To say that an ensemble has become an institution is one of culture journalisms more well-used clichés. But in some cases, it still makes sense. Tabanka Dance Ensemble deserves the label – the company has visited 20 countries, performing several hundred shows. They have educated 11 professional dancers in addition to their youth work, through which they have gotten in touch with a vast number of minority kids. This kind of activism feeds their art – the experiences from the lives of these kids have formed the basis for their dance recitals.
They claim to be Norways first soul dance company – a label which clearly points to the way afro american soul music sheds a light on the afro american experience. Tabanka wants to use dance and movement to give new perspectives on the nordic black experience. These kind of perspectives are still lacking in many parts of the arts scene and the broader culture.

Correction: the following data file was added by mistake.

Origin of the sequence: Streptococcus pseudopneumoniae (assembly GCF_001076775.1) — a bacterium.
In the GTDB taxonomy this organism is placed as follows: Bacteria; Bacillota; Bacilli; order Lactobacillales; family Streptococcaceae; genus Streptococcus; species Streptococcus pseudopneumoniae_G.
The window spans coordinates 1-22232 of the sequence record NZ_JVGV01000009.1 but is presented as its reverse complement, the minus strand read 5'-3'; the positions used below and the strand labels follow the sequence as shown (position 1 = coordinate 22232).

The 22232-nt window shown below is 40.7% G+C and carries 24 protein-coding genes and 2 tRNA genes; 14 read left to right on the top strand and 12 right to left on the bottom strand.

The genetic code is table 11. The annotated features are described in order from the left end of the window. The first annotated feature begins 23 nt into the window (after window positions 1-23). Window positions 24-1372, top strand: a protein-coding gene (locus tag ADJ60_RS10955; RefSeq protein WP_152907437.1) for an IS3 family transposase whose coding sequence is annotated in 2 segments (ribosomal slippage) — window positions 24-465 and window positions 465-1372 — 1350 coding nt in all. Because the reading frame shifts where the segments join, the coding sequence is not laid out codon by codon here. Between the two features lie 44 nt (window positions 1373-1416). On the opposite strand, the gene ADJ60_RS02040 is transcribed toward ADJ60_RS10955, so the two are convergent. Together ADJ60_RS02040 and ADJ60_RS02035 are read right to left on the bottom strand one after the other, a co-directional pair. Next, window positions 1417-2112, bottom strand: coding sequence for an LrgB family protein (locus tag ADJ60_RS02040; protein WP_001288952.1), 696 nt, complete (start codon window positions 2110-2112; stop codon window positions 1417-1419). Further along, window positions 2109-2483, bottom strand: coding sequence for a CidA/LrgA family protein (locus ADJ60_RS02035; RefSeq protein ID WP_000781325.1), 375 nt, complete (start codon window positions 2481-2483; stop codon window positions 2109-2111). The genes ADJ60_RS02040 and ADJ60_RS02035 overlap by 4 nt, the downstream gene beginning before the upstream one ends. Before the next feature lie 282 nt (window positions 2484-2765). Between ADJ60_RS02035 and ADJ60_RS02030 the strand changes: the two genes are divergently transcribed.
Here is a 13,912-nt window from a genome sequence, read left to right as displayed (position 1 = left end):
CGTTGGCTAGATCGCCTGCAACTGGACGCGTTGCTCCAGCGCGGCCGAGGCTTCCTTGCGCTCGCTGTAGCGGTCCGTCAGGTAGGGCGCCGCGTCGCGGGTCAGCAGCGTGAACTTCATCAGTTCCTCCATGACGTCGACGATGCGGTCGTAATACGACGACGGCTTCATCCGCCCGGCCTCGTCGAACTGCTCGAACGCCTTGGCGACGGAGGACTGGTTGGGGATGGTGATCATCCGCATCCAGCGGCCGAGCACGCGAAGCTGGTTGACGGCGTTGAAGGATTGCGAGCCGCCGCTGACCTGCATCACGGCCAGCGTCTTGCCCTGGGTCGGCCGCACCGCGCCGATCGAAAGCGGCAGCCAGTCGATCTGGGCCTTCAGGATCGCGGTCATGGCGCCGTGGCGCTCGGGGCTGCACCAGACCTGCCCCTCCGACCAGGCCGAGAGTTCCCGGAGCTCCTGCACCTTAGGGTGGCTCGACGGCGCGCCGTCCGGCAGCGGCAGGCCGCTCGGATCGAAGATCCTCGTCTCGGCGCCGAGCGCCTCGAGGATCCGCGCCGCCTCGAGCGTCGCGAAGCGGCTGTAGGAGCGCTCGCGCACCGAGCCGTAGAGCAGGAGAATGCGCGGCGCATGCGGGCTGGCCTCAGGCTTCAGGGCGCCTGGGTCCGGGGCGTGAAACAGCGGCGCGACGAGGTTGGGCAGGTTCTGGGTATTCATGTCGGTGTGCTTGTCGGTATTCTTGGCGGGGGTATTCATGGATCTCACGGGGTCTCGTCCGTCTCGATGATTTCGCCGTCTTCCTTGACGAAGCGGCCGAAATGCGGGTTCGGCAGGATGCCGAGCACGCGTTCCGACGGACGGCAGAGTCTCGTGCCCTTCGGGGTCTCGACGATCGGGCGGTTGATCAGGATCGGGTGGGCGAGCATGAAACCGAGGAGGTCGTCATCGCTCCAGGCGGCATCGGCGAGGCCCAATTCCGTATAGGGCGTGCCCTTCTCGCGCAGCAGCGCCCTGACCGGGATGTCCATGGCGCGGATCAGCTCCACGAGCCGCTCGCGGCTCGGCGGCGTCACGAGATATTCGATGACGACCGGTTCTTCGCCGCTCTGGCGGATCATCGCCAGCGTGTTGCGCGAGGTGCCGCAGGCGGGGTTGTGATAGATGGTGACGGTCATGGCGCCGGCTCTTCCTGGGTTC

Tabanka focuses on subjects like identity, belonging, heritage and hope. Even though you can simply enjoy their dancing, the company always offers a learning experience – whether it is about the talawa techniqye they base their choreography on (and which they describe as a form of codified africanistic movement) or if you are talking about new, sorely needed perspectives on what has become completely normal norwegian lives.